For the World War II veteran, it had to take tremendous courage to start over in a civilian world where the men you had counted on to have your back, the ones who had been part of what Jim called a “grand thing,” were now your competitors for jobs. You knew another vet by the look in his eye, and you resented the ones who didn’t have it because you knew they had spent the war at home for whatever reason. The veterans had also changed physically. Many had left as wiry 18-year-old boys and come home as square-shouldered men to the surprise of mothers and siblings. In Jim’s case, as noted in Farran Smith Nehme’s excellent Village Voice piece, going into the service at age 32 and serving four-plus hard years had left Jim “so careworn that no studio would cast him.”

Jim must have lived right because the one call that did come resulted in It’s a Wonderful Life, and that rollercoaster picture with the happy ending contains a tour-de-force Stewart performance that mirrors the crisis in his post-war personal life. He stood at a crossroads like so many million others and displayed courage enough to push his way forward. He survived. He thrived. He lived 50 more mostly wonderful years while consciously tamping down an ongoing loop of black memories. He controlled them; they didn’t control him. For Skip’s father and I’m sure millions of others it didn’t go so well, and I think I could make a case for poor Skip being another casualty of World War II, once removed.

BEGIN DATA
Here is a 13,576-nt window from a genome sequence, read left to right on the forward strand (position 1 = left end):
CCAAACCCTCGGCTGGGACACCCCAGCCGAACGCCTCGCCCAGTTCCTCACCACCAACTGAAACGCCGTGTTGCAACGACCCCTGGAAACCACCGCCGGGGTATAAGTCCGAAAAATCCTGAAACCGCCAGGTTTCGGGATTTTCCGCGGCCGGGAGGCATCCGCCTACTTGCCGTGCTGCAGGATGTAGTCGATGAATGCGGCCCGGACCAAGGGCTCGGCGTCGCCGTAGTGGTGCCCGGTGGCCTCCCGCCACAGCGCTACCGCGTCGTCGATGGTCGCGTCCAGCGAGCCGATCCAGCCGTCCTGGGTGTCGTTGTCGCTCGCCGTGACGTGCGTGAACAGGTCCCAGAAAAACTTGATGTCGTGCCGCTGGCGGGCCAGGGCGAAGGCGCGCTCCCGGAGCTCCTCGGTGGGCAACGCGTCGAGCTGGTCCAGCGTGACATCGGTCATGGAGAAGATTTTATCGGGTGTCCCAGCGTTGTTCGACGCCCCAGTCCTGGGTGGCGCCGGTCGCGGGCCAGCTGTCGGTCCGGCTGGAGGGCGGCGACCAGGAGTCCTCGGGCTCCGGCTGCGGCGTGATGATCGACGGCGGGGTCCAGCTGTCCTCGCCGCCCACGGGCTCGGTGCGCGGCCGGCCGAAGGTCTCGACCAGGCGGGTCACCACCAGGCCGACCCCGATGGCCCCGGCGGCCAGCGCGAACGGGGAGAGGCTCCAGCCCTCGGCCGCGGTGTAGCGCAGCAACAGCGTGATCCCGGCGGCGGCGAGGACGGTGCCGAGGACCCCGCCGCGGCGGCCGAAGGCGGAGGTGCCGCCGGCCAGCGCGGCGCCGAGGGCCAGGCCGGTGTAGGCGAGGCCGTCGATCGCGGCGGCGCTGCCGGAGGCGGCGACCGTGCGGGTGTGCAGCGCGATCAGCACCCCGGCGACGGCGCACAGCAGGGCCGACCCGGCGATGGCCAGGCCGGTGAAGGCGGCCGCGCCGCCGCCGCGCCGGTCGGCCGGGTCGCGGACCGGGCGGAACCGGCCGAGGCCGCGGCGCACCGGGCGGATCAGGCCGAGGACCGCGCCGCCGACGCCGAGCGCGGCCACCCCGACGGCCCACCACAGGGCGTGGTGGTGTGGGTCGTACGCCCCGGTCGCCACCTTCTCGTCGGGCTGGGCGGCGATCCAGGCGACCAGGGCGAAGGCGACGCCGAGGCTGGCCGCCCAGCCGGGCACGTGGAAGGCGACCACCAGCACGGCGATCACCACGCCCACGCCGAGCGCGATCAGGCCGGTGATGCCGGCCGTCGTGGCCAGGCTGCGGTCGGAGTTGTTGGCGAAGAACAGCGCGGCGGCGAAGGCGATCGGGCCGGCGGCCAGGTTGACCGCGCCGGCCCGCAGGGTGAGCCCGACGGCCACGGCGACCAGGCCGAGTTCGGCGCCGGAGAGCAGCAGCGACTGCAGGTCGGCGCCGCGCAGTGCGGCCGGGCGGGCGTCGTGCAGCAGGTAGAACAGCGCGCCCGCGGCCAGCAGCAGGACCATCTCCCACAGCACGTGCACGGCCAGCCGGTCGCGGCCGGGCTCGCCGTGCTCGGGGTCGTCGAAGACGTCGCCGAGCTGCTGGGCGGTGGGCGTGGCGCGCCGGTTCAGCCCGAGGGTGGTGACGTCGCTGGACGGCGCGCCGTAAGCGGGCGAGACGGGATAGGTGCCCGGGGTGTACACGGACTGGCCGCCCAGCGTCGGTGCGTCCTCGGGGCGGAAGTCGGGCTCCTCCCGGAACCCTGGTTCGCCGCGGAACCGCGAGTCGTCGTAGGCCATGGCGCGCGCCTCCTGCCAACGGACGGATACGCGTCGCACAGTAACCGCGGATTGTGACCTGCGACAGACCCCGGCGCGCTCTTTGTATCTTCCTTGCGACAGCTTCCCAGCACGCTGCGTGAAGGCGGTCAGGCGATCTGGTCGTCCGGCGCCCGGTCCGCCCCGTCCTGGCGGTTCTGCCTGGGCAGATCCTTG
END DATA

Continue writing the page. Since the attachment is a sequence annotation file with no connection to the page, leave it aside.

Mission: Jimmy Stewart and the Fight for Europe by Robert Matzen

Director Frank Capra chose to throw Jim in the deep end and shoot this scene first. Jim was suffering PTSD and his confidence was shot, all of which is imprinted in celluloid for posterity. The scene is full of clumsy energy and some very strange kisses between stars who, Jim would claim later, had no chemistry.

Lost and Found

I always understood the cult of Somewhere in Time without ever considering myself to be a part of it. I first saw this picture on its HBO release, probably in 1981, because of course no one saw it in theaters on wide release, where it bombed because Christopher Reeve’s star was already descending, and because an actors’ strike kept the two main players from hitting the road to talk up their new release.

Anyone who has ever loved and lost can relate to Somewhere in Time and the blackness, the despair of going on alone. There’s a desperation for happiness among the characters, a happiness so fragile every minute. I have to pause here and thank Matt of MattsRadShow on Youtube for his video that I stumbled upon stream of consciousness-like the other day, because Somewhere in Time was, right then, somewhere near the last thing in the entire world on my mind. I ‘got’ Matt instantly and wondered if we were twins separated at birth the way he and his wife, Ashley, traveled to Mackinac Island to track down and record key shooting locations—cleverly so!—and produce a video that I’d argue is as haunting as the picture it honors. [My aside to Ashley: I know you’re long-suffering because I have a better half who has similarly endured wild, improbable adventures in support of her man. Well played, my friend.]